- The golden sun rose from the silver wave,
And with his beams enamelled every green.
- Book I, stanza 35
- Aurora bright her crystal gates unbarred,
And bridegroom-like forth stept the glorious sun.
- Book I, stanza 71
- Better sit still, men say, than rise to fall.
- Book II, stanza 79
- The throne of Cupid had an easy stair,
His bark is fit to sail with every wind,
The breach he makes no wisdom can repair.
- Book IV, stanza 34
- Patience, a praise; forbearance is a treasure;
Sufferance, an angel is; a monster, rage.
- Book V, stanza 47
- Base affections fall, when virtue riseth.
- Book V, stanza 62
- Sorrow, misfortune's son, despair's foul sire.
- Book XII, stanza 88
- The rosy-fingered morn with gladsome ray
Rose to her task from old Tithonus' lap.
- Book XV, stanza 1
- Nature gives beauty; fortune, wealth in vain.
- Book XVI, stanza 65
- Remembrance is the life of grief; his grave,
- Book XVIII, stanza 2
- In their speech is death, hell in their smile.
- Book XIX, stanza 84
Quotes about FairfaxEdit
- His diction is so pure, elegant, and full of graces, and the turn of his lines so perfectly melodious, that one cannot read [his translation] without rapture; and we scarcely imagine the original Italian has greatly the advantage in either, nor is it very probable that while Fairfax can be read, any author will attempt a new translation of Tasso with success.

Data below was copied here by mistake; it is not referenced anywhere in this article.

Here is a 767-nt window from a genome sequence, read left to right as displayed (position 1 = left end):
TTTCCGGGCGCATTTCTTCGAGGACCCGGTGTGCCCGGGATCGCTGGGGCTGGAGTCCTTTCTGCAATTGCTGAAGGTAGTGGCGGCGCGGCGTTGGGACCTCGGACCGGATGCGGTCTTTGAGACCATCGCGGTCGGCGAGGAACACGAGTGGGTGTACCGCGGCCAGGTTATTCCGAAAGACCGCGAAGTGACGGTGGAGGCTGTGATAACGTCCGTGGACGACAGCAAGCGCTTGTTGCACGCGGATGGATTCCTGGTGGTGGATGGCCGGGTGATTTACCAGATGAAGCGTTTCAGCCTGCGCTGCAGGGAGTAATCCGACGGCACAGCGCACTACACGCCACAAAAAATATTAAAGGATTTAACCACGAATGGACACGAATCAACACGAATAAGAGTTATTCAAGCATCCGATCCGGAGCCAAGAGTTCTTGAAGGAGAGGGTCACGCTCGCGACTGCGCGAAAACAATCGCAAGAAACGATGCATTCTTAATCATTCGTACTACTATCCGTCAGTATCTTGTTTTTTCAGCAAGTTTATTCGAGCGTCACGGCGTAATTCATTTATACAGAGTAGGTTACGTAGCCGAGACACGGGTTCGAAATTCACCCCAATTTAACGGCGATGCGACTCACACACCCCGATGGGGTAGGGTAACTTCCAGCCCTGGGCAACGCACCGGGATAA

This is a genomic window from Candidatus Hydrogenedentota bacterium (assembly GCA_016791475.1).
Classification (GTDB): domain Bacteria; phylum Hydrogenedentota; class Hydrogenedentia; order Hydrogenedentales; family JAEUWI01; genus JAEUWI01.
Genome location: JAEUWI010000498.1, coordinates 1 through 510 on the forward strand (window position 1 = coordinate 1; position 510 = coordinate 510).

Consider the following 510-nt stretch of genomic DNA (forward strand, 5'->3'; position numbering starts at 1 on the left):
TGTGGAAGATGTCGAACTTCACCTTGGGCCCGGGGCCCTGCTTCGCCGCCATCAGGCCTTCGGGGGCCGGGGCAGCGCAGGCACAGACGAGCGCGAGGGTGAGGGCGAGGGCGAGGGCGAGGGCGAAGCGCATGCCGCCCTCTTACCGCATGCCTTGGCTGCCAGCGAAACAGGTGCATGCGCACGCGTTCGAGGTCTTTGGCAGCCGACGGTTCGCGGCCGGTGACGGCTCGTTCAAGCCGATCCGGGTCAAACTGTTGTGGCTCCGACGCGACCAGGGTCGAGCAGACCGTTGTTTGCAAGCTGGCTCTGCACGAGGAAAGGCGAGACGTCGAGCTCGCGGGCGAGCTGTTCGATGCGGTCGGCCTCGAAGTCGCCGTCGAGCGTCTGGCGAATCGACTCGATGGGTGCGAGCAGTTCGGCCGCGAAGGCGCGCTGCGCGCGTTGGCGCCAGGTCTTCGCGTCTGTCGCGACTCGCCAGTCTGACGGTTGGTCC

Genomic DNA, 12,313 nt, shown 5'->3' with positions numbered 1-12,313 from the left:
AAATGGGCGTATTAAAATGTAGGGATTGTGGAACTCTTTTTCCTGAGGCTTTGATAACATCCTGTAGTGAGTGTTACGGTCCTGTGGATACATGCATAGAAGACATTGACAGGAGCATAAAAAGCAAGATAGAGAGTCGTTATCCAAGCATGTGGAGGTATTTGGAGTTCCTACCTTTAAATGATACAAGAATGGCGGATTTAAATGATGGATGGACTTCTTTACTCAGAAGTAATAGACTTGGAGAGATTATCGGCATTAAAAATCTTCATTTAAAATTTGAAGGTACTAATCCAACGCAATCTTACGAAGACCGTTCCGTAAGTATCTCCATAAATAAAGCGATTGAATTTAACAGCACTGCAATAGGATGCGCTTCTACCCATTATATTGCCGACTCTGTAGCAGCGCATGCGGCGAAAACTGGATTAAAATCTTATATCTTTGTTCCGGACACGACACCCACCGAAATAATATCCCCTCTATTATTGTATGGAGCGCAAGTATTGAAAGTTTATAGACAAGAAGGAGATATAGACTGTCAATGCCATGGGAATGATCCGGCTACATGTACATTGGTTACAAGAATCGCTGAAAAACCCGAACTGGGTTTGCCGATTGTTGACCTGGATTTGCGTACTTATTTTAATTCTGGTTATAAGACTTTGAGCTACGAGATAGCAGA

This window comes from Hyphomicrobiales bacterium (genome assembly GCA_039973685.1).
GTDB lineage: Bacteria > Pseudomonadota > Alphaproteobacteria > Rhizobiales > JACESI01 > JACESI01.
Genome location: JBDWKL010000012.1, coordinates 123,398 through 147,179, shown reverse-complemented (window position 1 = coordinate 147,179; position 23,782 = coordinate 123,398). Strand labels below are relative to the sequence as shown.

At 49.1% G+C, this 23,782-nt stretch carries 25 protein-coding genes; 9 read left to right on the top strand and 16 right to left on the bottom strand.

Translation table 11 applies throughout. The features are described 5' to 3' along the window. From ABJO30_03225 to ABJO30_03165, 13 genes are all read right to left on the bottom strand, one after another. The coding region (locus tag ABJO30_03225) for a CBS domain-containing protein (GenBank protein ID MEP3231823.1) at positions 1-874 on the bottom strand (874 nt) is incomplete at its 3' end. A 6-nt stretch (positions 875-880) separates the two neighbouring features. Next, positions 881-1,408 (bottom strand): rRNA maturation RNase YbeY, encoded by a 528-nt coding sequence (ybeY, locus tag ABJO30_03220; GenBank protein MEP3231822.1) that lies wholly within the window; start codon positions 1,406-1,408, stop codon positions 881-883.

- Theophilus Cibber, The Lives of the Poets of Great Britain and Ireland, Vol. I (1753), 'The Life of Edward Fairfax', pp. 223–224
- Prevailing poet, whose undoubting mind
Believed the magic wonders which he sung.
- William Collins, Ode on the Popular Superstitions of the Highlands of Scotland (written 1749, published 1788), lines 199–200
- Fairfax has translated Tasso with an elegance and ease, and at the same time with an exactness, which for that age are surprising.
- David Hume, The History Of Great Britain, Under The House of Stuart, Vol. I (1759), p. 128
- I have lit upon Fairfax's 'Godfrey of Bullen,' for half-a-crown. Rejoice with me.
- Charles Lamb, letter to Coleridge (15 April 1797), in The Works of Charles Lamb, Vol. II (1837), p. 160
- One of the most judicious, elegant, and haply in his time most approved of English translators, both for his choice of so worthily extolled a heroic poet as Torquato Tasso, as for the exactness of his version, in which he is judged by some to have approved himself no less a poet than in what he hath written of his own genius.
- Edward Phillips, Theatrum Poetarum (1675), p. xvi
- Gerusalemme Liberata – the Edward Fairfax translation, in its entirety, at The Medieval & Classical Literature Library